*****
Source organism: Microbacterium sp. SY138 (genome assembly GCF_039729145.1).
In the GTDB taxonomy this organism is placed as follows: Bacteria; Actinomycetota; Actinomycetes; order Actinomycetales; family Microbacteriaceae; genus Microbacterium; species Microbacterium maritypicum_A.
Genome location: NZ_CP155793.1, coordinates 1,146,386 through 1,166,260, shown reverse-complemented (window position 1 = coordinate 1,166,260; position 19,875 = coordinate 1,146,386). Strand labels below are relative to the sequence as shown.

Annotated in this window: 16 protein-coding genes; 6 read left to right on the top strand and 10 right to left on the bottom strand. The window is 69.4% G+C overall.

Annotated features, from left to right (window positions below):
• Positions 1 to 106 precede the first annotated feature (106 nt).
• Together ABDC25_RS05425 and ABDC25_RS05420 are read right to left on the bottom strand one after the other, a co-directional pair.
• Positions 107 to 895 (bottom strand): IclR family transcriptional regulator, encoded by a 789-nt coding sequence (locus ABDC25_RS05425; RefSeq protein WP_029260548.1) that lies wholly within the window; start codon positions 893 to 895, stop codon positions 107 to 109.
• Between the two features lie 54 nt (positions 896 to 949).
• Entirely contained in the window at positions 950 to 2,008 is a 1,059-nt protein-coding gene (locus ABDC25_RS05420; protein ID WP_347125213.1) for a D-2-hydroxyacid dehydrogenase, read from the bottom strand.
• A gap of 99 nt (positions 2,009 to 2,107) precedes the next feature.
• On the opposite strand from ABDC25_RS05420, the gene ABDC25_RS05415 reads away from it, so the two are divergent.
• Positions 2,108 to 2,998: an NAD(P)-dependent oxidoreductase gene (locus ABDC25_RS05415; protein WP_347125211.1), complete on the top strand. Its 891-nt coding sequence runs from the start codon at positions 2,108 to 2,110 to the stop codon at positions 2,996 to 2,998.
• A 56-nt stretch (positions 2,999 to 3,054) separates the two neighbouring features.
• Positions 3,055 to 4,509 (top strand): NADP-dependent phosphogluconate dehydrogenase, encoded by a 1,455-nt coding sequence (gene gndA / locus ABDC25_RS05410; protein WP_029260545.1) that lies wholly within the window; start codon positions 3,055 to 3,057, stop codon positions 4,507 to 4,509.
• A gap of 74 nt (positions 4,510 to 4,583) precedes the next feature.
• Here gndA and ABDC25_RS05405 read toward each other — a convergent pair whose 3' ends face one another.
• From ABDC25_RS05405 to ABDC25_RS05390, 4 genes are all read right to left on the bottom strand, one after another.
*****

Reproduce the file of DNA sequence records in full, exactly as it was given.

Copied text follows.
Source organism: Microbacterium sp. SY138 (genome assembly GCF_039729145.1).
In the GTDB taxonomy this organism is placed as follows: Bacteria; Actinomycetota; Actinomycetes; order Actinomycetales; family Microbacteriaceae; genus Microbacterium; species Microbacterium maritypicum_A.
Genome location: NZ_CP155793.1, coordinates 1,146,386 through 1,166,260, shown reverse-complemented (window position 1 = coordinate 1,166,260; position 19,875 = coordinate 1,146,386). Strand labels below are relative to the sequence as shown.

Annotated in this window: 16 protein-coding genes; 6 read left to right on the top strand and 10 right to left on the bottom strand. The window is 69.4% G+C overall.

Annotated features, from left to right (window positions below):
• Positions 1 to 106 precede the first annotated feature (106 nt).
• Together ABDC25_RS05425 and ABDC25_RS05420 are read right to left on the bottom strand one after the other, a co-directional pair.
• Positions 107 to 895 (bottom strand): IclR family transcriptional regulator, encoded by a 789-nt coding sequence (locus ABDC25_RS05425; RefSeq protein WP_029260548.1) that lies wholly within the window; start codon positions 893 to 895, stop codon positions 107 to 109.
• Between the two features lie 54 nt (positions 896 to 949).
• Entirely contained in the window at positions 950 to 2,008 is a 1,059-nt protein-coding gene (locus ABDC25_RS05420; protein ID WP_347125213.1) for a D-2-hydroxyacid dehydrogenase, read from the bottom strand.
• A gap of 99 nt (positions 2,009 to 2,107) precedes the next feature.
• On the opposite strand from ABDC25_RS05420, the gene ABDC25_RS05415 reads away from it, so the two are divergent.
• Positions 2,108 to 2,998: an NAD(P)-dependent oxidoreductase gene (locus ABDC25_RS05415; protein WP_347125211.1), complete on the top strand. Its 891-nt coding sequence runs from the start codon at positions 2,108 to 2,110 to the stop codon at positions 2,996 to 2,998.
• A 56-nt stretch (positions 2,999 to 3,054) separates the two neighbouring features.
• Positions 3,055 to 4,509 (top strand): NADP-dependent phosphogluconate dehydrogenase, encoded by a 1,455-nt coding sequence (gene gndA / locus ABDC25_RS05410; protein WP_029260545.1) that lies wholly within the window; start codon positions 3,055 to 3,057, stop codon positions 4,507 to 4,509.
• A gap of 74 nt (positions 4,510 to 4,583) precedes the next feature.
• Here gndA and ABDC25_RS05405 read toward each other — a convergent pair whose 3' ends face one another.
• From ABDC25_RS05405 to ABDC25_RS05390, 4 genes are all read right to left on the bottom strand, one after another.